- Continue becoming a kind, hard working, gentle, loving, adventurous, and fun person - the past two years wore on me. At times I've become more negative than I was before (it had something to do with the cancer/being poor/terrible relational decisions/moving/job struggles etc. etc.), but I was the worst version of me I'd ever been. I know this is being hard on myself, but I am a very firm believer in being hard on yourself. I try to have some grace on myself here because during that time I still made a couple of books, didn't give up, tried to be a good friend, inspired others even when I couldn't feel good, gave talks to groups, had plenty of resiliency to overcome, and somehow mucked my way through everything, but again - any productivity came because I was hard on myself and refused to give up working/producing even when I felt like crap. All good things of motivation, healing, and the exit door from the building of hardship I was living in came from the loving generosity and grace of friends and family who didn't give up on me, to which I owe a lot and to which I plan to pay it forward.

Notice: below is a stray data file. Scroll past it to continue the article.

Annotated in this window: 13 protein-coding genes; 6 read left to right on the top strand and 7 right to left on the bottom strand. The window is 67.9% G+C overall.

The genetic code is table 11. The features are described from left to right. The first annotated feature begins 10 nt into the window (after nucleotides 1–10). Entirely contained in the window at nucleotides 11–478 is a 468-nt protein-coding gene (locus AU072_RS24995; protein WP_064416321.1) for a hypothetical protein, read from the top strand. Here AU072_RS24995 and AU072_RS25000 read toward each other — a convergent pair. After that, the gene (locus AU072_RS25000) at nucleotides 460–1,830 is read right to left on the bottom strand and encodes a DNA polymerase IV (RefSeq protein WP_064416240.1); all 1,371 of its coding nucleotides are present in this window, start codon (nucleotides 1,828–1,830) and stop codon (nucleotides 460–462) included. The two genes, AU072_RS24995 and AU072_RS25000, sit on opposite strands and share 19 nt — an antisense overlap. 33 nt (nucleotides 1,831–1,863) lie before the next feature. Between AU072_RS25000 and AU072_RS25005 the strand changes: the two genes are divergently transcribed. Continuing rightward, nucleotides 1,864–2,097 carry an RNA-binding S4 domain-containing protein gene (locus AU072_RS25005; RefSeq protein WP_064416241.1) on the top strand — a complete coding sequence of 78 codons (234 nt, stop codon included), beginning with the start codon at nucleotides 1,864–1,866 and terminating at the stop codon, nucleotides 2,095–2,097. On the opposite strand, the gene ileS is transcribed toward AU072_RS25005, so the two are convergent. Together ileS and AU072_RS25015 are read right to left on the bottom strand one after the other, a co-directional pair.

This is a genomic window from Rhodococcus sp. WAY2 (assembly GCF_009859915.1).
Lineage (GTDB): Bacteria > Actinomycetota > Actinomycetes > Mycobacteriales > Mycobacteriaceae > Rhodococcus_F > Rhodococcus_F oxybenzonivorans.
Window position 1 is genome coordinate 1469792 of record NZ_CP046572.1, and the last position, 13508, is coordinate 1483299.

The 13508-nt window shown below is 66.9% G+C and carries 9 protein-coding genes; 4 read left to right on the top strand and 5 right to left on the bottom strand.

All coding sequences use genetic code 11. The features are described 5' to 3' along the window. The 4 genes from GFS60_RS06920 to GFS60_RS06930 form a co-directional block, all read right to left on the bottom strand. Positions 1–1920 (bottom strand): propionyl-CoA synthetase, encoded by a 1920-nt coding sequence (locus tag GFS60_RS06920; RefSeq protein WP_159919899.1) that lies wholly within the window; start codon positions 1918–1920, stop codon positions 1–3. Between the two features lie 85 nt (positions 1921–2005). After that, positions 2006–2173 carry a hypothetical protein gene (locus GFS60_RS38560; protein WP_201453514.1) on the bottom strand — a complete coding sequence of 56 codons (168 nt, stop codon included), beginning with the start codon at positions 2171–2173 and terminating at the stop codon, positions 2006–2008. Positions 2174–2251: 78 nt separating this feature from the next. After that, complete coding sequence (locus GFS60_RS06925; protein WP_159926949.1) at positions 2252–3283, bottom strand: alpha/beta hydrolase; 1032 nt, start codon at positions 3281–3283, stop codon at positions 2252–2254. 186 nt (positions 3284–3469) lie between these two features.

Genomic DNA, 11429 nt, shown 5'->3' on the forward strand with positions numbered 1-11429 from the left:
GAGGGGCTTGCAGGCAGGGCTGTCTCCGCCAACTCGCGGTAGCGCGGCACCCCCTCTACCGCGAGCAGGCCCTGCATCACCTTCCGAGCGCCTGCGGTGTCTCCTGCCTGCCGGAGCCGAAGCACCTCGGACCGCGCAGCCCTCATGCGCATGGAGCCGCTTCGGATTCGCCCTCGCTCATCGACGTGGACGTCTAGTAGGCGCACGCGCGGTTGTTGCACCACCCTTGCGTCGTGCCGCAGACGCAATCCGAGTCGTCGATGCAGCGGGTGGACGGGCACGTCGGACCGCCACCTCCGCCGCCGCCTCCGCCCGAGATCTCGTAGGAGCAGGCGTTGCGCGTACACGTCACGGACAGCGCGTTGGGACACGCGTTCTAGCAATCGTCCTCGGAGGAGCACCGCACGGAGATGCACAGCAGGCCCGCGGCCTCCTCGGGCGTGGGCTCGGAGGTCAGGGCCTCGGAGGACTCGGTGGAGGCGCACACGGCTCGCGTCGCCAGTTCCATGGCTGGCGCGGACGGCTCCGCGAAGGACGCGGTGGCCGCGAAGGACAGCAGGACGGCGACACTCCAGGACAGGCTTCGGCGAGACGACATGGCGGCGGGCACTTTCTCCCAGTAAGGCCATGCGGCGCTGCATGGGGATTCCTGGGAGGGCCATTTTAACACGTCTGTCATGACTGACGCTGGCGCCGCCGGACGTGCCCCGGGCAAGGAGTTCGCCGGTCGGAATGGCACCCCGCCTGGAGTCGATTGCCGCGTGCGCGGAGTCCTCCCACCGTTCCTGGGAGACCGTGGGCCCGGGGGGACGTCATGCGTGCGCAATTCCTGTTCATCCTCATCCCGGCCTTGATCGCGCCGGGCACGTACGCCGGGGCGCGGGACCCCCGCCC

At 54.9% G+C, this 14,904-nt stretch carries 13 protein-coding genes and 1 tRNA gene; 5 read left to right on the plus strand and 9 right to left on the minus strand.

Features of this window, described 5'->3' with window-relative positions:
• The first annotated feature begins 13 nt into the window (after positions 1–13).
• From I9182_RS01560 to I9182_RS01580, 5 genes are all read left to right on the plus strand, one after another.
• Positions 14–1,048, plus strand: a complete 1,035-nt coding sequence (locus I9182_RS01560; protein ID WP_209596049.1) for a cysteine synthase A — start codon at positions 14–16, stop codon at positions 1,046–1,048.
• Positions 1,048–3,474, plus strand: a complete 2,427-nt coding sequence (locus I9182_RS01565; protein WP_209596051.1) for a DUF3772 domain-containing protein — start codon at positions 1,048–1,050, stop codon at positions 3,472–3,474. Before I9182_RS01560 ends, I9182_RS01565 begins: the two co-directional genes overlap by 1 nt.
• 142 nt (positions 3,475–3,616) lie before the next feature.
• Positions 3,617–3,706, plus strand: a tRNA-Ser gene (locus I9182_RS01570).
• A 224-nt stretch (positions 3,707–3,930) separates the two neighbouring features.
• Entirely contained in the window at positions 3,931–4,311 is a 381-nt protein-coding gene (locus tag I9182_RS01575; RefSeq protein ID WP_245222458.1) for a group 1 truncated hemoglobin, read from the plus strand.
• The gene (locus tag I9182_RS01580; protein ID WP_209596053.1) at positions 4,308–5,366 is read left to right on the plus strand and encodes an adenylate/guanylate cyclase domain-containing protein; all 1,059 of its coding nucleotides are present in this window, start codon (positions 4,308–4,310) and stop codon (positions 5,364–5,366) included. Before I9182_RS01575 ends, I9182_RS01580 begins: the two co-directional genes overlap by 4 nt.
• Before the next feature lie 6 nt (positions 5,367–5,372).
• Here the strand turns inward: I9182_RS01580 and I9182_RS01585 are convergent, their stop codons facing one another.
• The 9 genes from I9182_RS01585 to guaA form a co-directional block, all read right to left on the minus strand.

This is a lot to focus on, but I plan on being intentional about working hard for the good things I want and feel capable of. I learned what it was like to work hard for things that sucked, but I had to do these past couple years. It feels good to be getting back to where I was before getting sick, before the months where I felt dark and gloomy and cynical about everything I created or did. I miss the person I was becoming before this valley but feel like I'm climbing the slope out of it as a more experienced and determined person.
This is just a fork in the road. I'm just a wild boy trying to take it enthusiastically.